Why re-connect habitat? 

 
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Australia has one of the world’s worst records on species loss and extinction. At no other time in history has our natural environment been more degraded or threatened through unsustainable land use and the rising threat of global warming. Re-connecting important natural places gives birds and wildlife safe places to feed, breed and migrate.

National Parks and Reserves are vital for conservation of nature.  But despite additions to our Reserve system over the past decades, Australia’s list of threatened species is only growing each year.

The problem for birds and wildlife is that most Parks and Reserves are isolated ‘islands’ surrounded by a sea of farm land, industry, roadways and increasing urbanisation. Many species will not travel between isolated habitat patches when the area in-between has been cleared. Also, we also know that many species require a variety of habitats across a broad geographic area and need to be able to move safely between these habitats.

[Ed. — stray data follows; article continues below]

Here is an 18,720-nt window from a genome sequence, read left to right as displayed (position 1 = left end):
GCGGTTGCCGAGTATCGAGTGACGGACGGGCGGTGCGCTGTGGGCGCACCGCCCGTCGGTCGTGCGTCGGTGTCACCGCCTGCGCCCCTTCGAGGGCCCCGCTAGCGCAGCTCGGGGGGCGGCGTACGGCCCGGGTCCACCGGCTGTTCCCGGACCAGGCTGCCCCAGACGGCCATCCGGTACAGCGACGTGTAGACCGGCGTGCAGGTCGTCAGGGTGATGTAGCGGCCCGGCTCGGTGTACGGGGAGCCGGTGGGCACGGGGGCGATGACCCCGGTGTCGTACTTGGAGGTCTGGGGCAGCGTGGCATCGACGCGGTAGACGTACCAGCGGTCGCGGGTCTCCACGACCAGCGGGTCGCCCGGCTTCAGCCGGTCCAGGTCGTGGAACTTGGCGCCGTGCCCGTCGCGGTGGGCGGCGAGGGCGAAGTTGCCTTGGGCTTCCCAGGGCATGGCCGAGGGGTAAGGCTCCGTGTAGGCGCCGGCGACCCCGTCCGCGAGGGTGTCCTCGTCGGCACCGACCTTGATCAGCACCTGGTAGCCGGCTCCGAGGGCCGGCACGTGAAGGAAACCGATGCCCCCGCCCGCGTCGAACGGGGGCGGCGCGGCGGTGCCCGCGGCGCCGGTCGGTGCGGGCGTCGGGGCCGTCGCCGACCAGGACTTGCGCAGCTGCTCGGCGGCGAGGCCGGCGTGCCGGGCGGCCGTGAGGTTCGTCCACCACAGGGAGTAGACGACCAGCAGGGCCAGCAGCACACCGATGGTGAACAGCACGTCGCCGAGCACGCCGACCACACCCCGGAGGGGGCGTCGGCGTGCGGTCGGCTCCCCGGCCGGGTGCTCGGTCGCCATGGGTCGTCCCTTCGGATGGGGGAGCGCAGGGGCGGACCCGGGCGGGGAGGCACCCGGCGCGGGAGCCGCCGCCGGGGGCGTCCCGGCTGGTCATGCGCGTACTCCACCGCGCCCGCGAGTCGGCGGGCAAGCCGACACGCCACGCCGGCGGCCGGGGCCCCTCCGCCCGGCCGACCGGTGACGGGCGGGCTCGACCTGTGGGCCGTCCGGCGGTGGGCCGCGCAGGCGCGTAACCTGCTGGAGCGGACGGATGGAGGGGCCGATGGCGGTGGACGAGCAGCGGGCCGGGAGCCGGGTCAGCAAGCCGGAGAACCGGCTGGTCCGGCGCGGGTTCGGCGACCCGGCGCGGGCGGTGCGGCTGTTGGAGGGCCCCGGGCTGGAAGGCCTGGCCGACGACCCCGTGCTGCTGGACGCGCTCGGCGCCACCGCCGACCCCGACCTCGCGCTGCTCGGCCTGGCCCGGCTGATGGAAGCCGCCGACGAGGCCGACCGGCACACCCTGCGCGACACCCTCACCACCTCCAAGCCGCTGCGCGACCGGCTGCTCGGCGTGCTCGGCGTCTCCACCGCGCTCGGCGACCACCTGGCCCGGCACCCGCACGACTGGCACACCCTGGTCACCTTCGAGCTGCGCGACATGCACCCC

With rising global temperatures ensuring that species can move to more suitable habitat is essential. This means being able to move large distances (200-400 km). So we need to re-connect our important natural places at large scales. Maintaining genetic diversity is also vital for birds, wildlife and plants to be able to adapt to climate change. Habitats need to be connected to allow populations to share their genes.

Connection of habitats is key to the long-term health of our ecosystems and the species they contain. Only through keeping them healthy will they be able to continue to provide fresh drinking water, storage of carbon, pollination of plants and crops and all the other things we rely on them for.

‘Connectivity conservation’ is a new and inclusive approach to address conservation on a large scale. It is about finding ways of restoring and reconnecting habitat, across land tenures, that benefits both people and nature.

We need to connect our important natural places while keeping people, our farmers, our townships in the landscape too. This means finding ways for everyone to contribute – in their gardens, local parks or paddocks.

Re-connecting landscapes is not just about planting linear corridors of trees that connect patches of forest. It is about maintaining patches of habitat, different habitats that can act as stepping stones, in the landscape. For many woodland birds, paddock trees are effective connectors between habitat patches. For a reptile, patches of grassland with good quality rocks and logs allows their passage.